call of duty ghosts vs battlefield 4

It’s that time of year again (November, for those who haven’t stepped outside in several weeks), which means the FPS big guns (obligatory awful pun) are going head to head to vie for arcade military supremacy; but mostly for your money.

For those of you not reading this on Google Glass while your Ferrari automatically navigates you through traffic on the way to your supervillain lair in the side of a mountain (obligatory sentence over-extended past the point of comprehension), this means making a choice.

Being the frugal person (cheapass) that you are, you’ve only really got room in the budget for one blockbuster shooter this November. So, which one is it going to be?

At this point I could provide an eloquent breakdown of frame rates, resolutions, Metacritic scores and other insufferably dull information which might actually be of some use to you. If you’d been paying attention at all to my columns, however, you would never have expected such dreary wiffle-waffle (obligatory made-up word) in the first place.

So then, to help you make this tough decision, here is a breakdown of enormous use to me, and likely very little use to you. I guess the spirit of giving has come early to me this year.

Steven Spielberg vs. Michael Bay On A Meth Bender

Playing Battlefield will be a bit like watching Saving Private Ryan. It’s a compelling drama set in the context of a war. People will be making serious faces and fighting serious battles with serious consequences.

It’s Steven Spielberg in a chair, hands steepled under his chin, adjusting the lights hitting Tom Hanks’ amorphous face.

Call of Duty, on the other hand, will be more like watching Transformers, if everytime Megan Fox gratuitously bent over one of them exploded. Or everytime Shia LeBeouf made a horrible joke a nearby building would collapse.

It’s Michael Bay on the peak of a methamphetamine-induced  rampage, running around the set flipping demolition triggers.

HMS Faceshooter vs. Lassie

Battlefield prominently features naval combat in its various trailers; which is a fancy way of saying you shoot other boatfaces with your boat, or human face from your boat, or human face with your boat or some other combination of boat and human shooting of faces.

Drama, emotion, motivational speeches and dog punching. That trailer really does have it all.

Call of Duty, on the other hand, features an all-American canine companion who will bite off faces on your command. Its name is also Riley, which I think we can all agree is a stupid name for a dog. It’s like calling your dog Jonathan. Or Pete. Or James. When really it should be named Facebiter.

Riley vs. wolves, sliding down the side of a building, Eminem and freakin’ astronauts. No dog punching though.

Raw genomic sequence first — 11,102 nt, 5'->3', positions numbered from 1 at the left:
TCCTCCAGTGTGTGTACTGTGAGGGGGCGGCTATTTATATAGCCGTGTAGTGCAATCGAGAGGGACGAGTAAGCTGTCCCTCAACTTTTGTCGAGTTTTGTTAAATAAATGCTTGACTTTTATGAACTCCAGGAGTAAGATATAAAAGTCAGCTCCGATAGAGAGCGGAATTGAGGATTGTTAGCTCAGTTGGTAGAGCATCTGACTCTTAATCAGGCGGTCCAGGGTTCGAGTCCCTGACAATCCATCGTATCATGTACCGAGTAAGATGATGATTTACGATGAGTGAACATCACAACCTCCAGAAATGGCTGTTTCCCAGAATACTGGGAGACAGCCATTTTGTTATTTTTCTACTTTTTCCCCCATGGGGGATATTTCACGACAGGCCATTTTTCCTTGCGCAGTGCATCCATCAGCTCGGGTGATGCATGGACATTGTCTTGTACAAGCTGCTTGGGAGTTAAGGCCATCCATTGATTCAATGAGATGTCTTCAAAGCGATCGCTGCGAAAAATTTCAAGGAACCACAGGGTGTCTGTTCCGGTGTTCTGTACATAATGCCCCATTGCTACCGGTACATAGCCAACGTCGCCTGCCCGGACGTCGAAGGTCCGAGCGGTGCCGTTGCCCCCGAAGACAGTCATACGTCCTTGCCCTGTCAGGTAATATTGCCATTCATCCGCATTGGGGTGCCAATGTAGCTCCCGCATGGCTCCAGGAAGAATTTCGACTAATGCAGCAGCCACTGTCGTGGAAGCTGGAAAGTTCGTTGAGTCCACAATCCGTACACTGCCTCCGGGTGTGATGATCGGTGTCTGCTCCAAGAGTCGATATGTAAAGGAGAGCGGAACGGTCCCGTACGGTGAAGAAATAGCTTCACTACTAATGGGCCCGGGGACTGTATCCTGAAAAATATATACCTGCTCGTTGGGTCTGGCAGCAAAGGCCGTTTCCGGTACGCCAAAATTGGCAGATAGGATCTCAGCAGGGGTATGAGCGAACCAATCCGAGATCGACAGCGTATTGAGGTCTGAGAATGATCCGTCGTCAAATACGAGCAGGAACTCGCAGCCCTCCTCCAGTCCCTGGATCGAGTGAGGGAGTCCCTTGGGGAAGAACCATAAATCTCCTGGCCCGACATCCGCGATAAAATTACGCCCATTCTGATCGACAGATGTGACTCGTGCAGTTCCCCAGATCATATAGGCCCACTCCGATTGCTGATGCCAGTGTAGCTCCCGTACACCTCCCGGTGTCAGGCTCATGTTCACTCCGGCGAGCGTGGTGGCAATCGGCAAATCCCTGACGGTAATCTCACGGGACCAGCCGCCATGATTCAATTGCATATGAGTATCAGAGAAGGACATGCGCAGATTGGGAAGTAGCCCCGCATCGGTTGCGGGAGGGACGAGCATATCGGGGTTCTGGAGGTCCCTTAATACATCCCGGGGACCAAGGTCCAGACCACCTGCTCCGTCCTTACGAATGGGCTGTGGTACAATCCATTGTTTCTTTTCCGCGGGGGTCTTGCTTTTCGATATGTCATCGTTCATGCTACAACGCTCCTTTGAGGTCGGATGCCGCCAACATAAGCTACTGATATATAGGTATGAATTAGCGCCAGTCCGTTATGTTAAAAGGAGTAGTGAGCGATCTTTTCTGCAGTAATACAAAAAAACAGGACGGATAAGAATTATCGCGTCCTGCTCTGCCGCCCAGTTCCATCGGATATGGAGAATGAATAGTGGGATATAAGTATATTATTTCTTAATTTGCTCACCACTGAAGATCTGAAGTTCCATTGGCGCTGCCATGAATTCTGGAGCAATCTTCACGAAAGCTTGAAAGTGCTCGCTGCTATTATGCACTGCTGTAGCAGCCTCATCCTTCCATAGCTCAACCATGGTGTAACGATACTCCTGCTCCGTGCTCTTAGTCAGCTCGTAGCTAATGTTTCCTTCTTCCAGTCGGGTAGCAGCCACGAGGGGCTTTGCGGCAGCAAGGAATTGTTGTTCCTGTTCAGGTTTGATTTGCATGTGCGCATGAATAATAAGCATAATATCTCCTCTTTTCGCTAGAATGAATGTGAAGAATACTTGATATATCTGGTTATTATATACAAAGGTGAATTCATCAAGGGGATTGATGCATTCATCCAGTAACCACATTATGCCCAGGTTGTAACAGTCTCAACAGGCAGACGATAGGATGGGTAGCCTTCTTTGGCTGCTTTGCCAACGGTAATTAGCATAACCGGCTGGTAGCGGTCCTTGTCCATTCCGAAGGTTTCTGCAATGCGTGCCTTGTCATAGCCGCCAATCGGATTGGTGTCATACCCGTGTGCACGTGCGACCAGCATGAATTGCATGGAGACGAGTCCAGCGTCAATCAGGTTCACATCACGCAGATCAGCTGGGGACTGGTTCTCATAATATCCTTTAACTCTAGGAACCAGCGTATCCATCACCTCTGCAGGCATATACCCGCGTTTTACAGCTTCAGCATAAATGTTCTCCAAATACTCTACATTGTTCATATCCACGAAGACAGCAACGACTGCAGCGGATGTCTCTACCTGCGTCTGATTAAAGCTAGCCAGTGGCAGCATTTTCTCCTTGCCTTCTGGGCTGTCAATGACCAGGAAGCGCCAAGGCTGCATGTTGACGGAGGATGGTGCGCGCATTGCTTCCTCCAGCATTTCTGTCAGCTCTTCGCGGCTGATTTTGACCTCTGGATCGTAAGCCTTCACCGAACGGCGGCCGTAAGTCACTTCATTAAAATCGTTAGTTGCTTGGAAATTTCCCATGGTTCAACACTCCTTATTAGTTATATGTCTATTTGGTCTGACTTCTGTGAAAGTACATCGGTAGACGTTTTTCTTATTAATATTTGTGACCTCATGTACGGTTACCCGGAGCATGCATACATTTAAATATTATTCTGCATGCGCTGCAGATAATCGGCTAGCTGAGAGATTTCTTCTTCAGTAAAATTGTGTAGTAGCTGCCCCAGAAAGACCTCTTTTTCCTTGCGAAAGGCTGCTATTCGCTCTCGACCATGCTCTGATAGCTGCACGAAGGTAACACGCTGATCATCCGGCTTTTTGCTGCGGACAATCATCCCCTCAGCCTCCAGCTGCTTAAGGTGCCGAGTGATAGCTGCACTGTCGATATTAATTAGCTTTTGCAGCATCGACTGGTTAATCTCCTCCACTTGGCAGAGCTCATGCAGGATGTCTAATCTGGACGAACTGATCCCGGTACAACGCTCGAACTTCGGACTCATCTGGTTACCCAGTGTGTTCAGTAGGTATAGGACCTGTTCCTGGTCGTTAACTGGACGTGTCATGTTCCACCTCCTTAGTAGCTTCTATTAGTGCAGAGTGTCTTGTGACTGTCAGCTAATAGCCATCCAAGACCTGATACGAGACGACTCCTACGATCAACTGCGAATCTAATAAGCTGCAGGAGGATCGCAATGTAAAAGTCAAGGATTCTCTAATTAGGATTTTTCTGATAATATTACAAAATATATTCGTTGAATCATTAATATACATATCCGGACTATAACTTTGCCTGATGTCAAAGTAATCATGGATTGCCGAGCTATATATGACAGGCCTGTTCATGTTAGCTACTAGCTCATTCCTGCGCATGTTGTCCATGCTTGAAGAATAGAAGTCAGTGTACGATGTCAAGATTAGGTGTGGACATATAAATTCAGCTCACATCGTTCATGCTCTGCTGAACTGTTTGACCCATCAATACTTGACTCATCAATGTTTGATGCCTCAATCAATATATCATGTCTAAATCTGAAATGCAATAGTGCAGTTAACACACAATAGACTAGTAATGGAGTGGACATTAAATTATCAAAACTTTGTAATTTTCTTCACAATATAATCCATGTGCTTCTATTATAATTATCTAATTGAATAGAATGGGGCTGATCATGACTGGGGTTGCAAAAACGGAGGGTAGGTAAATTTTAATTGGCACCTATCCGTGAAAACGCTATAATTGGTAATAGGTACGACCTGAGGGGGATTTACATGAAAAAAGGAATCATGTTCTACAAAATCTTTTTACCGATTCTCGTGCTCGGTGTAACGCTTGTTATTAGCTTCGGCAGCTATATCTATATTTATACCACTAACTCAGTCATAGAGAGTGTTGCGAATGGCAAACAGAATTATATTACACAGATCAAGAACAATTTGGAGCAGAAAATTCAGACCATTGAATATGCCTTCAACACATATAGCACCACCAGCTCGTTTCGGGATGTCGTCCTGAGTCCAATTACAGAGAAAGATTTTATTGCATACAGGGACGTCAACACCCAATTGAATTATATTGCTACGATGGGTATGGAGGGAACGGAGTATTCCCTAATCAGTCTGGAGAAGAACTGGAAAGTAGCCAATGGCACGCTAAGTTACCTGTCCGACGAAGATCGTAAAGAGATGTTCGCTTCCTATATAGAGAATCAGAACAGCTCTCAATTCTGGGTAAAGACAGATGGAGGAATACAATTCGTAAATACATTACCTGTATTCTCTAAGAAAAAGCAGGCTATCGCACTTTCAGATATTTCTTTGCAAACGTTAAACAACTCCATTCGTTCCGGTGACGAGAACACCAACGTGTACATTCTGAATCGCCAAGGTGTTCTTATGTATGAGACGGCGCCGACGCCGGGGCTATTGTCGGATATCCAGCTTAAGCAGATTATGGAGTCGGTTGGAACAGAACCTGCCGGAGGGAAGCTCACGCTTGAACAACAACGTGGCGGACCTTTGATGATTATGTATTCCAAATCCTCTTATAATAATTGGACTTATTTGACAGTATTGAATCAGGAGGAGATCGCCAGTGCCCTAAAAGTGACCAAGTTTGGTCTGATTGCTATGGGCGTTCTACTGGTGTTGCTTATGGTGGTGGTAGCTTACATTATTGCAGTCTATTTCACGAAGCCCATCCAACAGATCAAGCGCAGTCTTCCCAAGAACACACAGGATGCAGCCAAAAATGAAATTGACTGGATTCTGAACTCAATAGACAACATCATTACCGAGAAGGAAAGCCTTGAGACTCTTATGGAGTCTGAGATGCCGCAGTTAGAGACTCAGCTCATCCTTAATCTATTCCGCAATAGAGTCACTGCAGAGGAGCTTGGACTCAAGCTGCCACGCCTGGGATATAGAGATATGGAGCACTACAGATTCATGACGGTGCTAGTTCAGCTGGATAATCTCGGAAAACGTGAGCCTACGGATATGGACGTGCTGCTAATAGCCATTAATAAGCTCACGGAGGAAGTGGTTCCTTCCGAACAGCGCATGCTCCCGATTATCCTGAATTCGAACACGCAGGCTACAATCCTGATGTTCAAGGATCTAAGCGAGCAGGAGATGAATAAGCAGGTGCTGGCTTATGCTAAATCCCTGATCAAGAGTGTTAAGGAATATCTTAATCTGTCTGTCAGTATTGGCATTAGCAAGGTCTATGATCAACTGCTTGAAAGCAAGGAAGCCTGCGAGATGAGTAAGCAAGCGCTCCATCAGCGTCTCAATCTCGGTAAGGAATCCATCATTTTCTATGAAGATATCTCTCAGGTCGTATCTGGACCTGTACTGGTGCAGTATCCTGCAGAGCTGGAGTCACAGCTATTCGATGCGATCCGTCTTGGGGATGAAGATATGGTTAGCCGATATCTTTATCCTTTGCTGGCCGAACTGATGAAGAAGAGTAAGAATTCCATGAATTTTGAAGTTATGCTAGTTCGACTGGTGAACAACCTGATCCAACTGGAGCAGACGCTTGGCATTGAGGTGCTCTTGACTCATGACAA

Realism vs. “Realism”

Battlefield offers you the genuine war experience, right down to the crippling PTSD and bad pay. The guns make the right noises, the people say the right things and there’s no invincible dog murdering hundreds of Russians or Nazis or whatever’s trying to kill America this time around.

Call of Duty, rather amusingly, also likes to describe itself as realistic. I remember the claims of Modern Warfare 2 being “ultra-realistic”, which I gleefully reflected upon while hanging off the back of a snowmobile, committing SMG genocide as I drove off a cliff.

Good Game vs. Bad Game

Elitists and purists will generally tell you that Battlefield games are “better”. They’ll talk about graphics and engines and developers. They’ll tell you about realistic gameplay and reasonable deadlines.

I used to be one of those people.

This kind of argument is often met with a simple rebuttal: “Noone cares.” It’s a good argument too. Sometimes I’d rather watch a ten-year old Adam Sandler movie than Schindler’s List, what’s wrong with that?

Just because something is “better”, doesn’t mean it’s more fun. In fact, if something is less fun, is it “better”? And what the hell does “better” even mean, if fun is a subjective experience, and “better” is an objective truth?

That popping noise is the sound of your brain exploding.

That popping noise is the sound of your brain exploding.

The point is, I bought Battlefield 3, and I hated it. The campaign was boring and the multiplayer was unsatisfying. It also forced me to put Origin on my PC, and I’d sooner poop on my keyboard than do that again.

So this year, I’m getting Ghosts. While you’re reading this, I’ll be installing it, and listening to my crappy 1mb internet line groan under the strain of a 3GB Day 0 patch.

I’m getting it because I want to zig-zag my way between exploding buildings while headshotting henchmen by the hundreds. I want to parachute off a collapsing skyscraper seconds before death, Facebiter in my arms. I want to do stupid, impossible things because it’s a game and I want to have fun.

What do you want to do this November?